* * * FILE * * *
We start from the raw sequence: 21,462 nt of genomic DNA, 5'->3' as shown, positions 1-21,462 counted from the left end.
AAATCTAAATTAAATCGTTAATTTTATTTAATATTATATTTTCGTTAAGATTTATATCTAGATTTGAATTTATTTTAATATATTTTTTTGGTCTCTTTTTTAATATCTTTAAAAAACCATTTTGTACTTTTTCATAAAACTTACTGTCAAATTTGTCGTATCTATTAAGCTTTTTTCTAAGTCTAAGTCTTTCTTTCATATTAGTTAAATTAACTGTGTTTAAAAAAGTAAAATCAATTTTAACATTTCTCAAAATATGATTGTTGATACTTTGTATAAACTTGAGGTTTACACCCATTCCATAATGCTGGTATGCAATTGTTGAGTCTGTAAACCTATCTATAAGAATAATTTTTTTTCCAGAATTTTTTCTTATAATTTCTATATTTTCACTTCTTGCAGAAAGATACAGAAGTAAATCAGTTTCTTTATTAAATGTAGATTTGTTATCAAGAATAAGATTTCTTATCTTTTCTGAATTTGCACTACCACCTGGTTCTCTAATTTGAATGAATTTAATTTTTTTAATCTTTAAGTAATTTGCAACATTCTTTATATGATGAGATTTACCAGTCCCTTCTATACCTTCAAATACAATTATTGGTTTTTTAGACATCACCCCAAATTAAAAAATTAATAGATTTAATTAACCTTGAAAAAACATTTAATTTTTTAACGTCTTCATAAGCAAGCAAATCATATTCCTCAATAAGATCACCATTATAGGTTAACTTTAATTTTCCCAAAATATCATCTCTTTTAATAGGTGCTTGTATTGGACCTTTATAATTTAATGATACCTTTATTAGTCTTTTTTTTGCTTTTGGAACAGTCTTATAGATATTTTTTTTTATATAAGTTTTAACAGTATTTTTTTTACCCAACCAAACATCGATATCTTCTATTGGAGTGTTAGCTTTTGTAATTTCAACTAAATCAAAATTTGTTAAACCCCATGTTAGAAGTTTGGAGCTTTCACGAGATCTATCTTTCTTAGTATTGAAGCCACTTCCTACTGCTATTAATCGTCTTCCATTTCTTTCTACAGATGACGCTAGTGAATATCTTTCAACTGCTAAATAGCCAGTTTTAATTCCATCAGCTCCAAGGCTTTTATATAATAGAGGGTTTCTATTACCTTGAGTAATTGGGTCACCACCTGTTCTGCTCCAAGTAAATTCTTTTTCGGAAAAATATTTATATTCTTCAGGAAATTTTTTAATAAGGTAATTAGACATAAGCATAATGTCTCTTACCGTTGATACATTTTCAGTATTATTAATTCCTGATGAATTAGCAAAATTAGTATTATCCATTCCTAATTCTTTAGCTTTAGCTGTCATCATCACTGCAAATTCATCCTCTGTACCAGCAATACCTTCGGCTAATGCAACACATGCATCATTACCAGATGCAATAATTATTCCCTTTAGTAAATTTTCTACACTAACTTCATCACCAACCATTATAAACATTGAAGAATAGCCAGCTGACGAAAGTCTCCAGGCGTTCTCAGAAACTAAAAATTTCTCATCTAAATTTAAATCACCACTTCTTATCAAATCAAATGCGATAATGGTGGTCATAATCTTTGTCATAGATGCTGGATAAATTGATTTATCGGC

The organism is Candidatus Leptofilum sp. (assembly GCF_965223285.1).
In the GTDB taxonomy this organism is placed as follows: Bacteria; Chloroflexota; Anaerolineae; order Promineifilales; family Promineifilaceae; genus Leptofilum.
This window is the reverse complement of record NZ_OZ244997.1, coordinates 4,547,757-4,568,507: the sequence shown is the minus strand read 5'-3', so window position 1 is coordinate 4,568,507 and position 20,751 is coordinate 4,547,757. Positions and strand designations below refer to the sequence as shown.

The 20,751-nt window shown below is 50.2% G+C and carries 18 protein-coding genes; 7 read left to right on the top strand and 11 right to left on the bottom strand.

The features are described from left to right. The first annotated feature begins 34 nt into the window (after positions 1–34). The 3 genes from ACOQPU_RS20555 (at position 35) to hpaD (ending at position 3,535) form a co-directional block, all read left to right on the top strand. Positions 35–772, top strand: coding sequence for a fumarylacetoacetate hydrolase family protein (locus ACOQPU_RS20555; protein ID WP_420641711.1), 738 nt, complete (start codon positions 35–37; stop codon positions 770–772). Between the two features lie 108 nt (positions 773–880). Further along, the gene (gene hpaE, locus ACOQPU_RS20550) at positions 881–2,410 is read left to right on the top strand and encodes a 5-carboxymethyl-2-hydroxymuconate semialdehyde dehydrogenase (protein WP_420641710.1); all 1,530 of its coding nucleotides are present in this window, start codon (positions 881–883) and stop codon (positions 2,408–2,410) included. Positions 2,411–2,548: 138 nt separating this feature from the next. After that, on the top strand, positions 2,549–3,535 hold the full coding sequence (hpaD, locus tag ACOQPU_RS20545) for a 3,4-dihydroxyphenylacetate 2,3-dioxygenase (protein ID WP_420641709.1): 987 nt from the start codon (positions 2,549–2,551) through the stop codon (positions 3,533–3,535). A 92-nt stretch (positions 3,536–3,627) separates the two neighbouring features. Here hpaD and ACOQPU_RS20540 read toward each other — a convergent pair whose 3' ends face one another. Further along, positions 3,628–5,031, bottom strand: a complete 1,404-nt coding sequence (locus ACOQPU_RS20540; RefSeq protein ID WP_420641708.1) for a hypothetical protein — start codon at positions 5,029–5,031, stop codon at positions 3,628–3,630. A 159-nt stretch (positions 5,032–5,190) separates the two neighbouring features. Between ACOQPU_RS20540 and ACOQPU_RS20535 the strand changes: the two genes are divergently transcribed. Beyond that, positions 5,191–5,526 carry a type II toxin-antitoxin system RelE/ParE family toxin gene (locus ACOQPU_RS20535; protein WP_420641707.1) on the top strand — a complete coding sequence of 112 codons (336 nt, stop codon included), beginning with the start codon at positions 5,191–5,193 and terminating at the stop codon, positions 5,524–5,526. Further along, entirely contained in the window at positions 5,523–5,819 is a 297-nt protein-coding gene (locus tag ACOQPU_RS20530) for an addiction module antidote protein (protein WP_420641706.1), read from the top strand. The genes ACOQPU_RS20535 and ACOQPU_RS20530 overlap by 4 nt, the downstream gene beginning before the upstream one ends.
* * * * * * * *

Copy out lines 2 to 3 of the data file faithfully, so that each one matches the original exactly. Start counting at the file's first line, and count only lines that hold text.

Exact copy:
AAATCTAAATTAAATCGTTAATTTTATTTAATATTATATTTTCGTTAAGATTTATATCTAGATTTGAATTTATTTTAATATATTTTTTTGGTCTCTTTTTTAATATCTTTAAAAAACCATTTTGTACTTTTTCATAAAACTTACTGTCAAATTTGTCGTATCTATTAAGCTTTTTTCTAAGTCTAAGTCTTTCTTTCATATTAGTTAAATTAACTGTGTTTAAAAAAGTAAAATCAATTTTAACATTTCTCAAAATATGATTGTTGATACTTTGTATAAACTTGAGGTTTACACCCATTCCATAATGCTGGTATGCAATTGTTGAGTCTGTAAACCTATCTATAAGAATAATTTTTTTTCCAGAATTTTTTCTTATAATTTCTATATTTTCACTTCTTGCAGAAAGATACAGAAGTAAATCAGTTTCTTTATTAAATGTAGATTTGTTATCAAGAATAAGATTTCTTATCTTTTCTGAATTTGCACTACCACCTGGTTCTCTAATTTGAATGAATTTAATTTTTTTAATCTTTAAGTAATTTGCAACATTCTTTATATGATGAGATTTACCAGTCCCTTCTATACCTTCAAATACAATTATTGGTTTTTTAGACATCACCCCAAATTAAAAAATTAATAGATTTAATTAACCTTGAAAAAACATTTAATTTTTTAACGTCTTCATAAGCAAGCAAATCATATTCCTCAATAAGATCACCATTATAGGTTAACTTTAATTTTCCCAAAATATCATCTCTTTTAATAGGTGCTTGTATTGGACCTTTATAATTTAATGATACCTTTATTAGTCTTTTTTTTGCTTTTGGAACAGTCTTATAGATATTTTTTTTTATATAAGTTTTAACAGTATTTTTTTTACCCAACCAAACATCGATATCTTCTATTGGAGTGTTAGCTTTTGTAATTTCAACTAAATCAAAATTTGTTAAACCCCATGTTAGAAGTTTGGAGCTTTCACGAGATCTATCTTTCTTAGTATTGAAGCCACTTCCTACTGCTATTAATCGTCTTCCATTTCTTTCTACAGATGACGCTAGTGAATATCTTTCAACTGCTAAATAGCCAGTTTTAATTCCATCAGCTCCAAGGCTTTTATATAATAGAGGGTTTCTATTACCTTGAGTAATTGGGTCACCACCTGTTCTGCTCCAAGTAAATTCTTTTTCGGAAAAATATTTATATTCTTCAGGAAATTTTTTAATAAGGTAATTAGACATAAGCATAATGTCTCTTACCGTTGATACATTTTCAGTATTATTAATTCCTGATGAATTAGCAAAATTAGTATTATCCATTCCTAATTCTTTAGCTTTAGCTGTCATCATCACTGCAAATTCATCCTCTGTACCAGCAATACCTTCGGCTAATGCAACACATGCATCATTACCAGATGCAATAATTATTCCCTTTAGTAAATTTTCTACACTAACTTCATCACCAACCATTATAAACATTGAAGAATAGCCAGCTGACGAAAGTCTCCAGGCGTTCTCAGAAACTAAAAATTTCTCATCTAAATTTAAATCACCACTTCTTATCAAATCAAATGCGATAATGGTGGTCATAATCTTTGTCATAGATGCTGGATAAATTGATTTATCGGC

The organism is Candidatus Leptofilum sp. (assembly GCF_965223285.1).